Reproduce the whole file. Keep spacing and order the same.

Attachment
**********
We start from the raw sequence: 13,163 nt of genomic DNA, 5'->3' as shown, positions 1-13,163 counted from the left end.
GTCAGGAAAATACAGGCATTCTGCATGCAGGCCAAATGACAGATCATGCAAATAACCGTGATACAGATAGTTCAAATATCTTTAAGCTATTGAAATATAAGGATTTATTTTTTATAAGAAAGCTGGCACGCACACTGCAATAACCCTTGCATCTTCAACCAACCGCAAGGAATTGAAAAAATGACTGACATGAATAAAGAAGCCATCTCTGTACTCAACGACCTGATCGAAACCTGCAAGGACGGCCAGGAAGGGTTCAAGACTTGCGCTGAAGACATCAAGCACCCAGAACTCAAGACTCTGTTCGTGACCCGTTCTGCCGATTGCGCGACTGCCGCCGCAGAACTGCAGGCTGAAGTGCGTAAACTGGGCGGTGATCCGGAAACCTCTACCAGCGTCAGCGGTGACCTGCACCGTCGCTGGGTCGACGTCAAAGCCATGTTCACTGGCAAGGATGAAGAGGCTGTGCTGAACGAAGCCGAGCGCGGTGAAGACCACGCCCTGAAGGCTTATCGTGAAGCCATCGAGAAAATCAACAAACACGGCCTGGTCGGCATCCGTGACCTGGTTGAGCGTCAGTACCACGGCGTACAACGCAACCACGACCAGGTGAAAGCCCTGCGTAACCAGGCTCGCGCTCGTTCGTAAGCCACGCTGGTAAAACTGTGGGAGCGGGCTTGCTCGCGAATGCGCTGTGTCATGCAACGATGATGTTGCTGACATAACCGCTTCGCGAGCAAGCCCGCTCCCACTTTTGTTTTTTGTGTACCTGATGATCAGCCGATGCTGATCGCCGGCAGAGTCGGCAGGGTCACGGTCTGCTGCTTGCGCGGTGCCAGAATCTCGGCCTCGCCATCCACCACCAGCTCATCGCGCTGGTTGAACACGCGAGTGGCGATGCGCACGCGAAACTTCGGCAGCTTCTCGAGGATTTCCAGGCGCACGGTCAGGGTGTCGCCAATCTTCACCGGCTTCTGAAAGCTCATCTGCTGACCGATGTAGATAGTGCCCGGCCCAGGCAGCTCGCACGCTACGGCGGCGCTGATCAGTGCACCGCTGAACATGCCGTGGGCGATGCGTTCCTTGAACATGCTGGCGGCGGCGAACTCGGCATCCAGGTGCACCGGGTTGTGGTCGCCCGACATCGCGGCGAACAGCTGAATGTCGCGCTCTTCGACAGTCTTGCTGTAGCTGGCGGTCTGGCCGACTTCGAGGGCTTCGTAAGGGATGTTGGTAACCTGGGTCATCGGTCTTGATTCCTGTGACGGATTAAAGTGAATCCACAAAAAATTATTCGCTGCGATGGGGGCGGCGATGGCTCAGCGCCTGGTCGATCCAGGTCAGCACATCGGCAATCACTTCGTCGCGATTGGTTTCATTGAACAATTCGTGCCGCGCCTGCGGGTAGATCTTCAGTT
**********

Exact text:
We start from the raw sequence: 13,163 nt of genomic DNA, 5'->3' as shown, positions 1-13,163 counted from the left end.
GTCAGGAAAATACAGGCATTCTGCATGCAGGCCAAATGACAGATCATGCAAATAACCGTGATACAGATAGTTCAAATATCTTTAAGCTATTGAAATATAAGGATTTATTTTTTATAAGAAAGCTGGCACGCACACTGCAATAACCCTTGCATCTTCAACCAACCGCAAGGAATTGAAAAAATGACTGACATGAATAAAGAAGCCATCTCTGTACTCAACGACCTGATCGAAACCTGCAAGGACGGCCAGGAAGGGTTCAAGACTTGCGCTGAAGACATCAAGCACCCAGAACTCAAGACTCTGTTCGTGACCCGTTCTGCCGATTGCGCGACTGCCGCCGCAGAACTGCAGGCTGAAGTGCGTAAACTGGGCGGTGATCCGGAAACCTCTACCAGCGTCAGCGGTGACCTGCACCGTCGCTGGGTCGACGTCAAAGCCATGTTCACTGGCAAGGATGAAGAGGCTGTGCTGAACGAAGCCGAGCGCGGTGAAGACCACGCCCTGAAGGCTTATCGTGAAGCCATCGAGAAAATCAACAAACACGGCCTGGTCGGCATCCGTGACCTGGTTGAGCGTCAGTACCACGGCGTACAACGCAACCACGACCAGGTGAAAGCCCTGCGTAACCAGGCTCGCGCTCGTTCGTAAGCCACGCTGGTAAAACTGTGGGAGCGGGCTTGCTCGCGAATGCGCTGTGTCATGCAACGATGATGTTGCTGACATAACCGCTTCGCGAGCAAGCCCGCTCCCACTTTTGTTTTTTGTGTACCTGATGATCAGCCGATGCTGATCGCCGGCAGAGTCGGCAGGGTCACGGTCTGCTGCTTGCGCGGTGCCAGAATCTCGGCCTCGCCATCCACCACCAGCTCATCGCGCTGGTTGAACACGCGAGTGGCGATGCGCACGCGAAACTTCGGCAGCTTCTCGAGGATTTCCAGGCGCACGGTCAGGGTGTCGCCAATCTTCACCGGCTTCTGAAAGCTCATCTGCTGACCGATGTAGATAGTGCCCGGCCCAGGCAGCTCGCACGCTACGGCGGCGCTGATCAGTGCACCGCTGAACATGCCGTGGGCGATGCGTTCCTTGAACATGCTGGCGGCGGCGAACTCGGCATCCAGGTGCACCGGGTTGTGGTCGCCCGACATCGCGGCGAACAGCTGAATGTCGCGCTCTTCGACAGTCTTGCTGTAGCTGGCGGTCTGGCCGACTTCGAGGGCTTCGTAAGGGATGTTGGTAACCTGGGTCATCGGTCTTGATTCCTGTGACGGATTAAAGTGAATCCACAAAAAATTATTCGCTGCGATGGGGGCGGCGATGGCTCAGCGCCTGGTCGATCCAGGTCAGCACATCGGCAATCACTTCGTCGCGATTGGTTTCATTGAACAATTCGTGCCGCGCCTGCGGGTAGATCTTCAGTT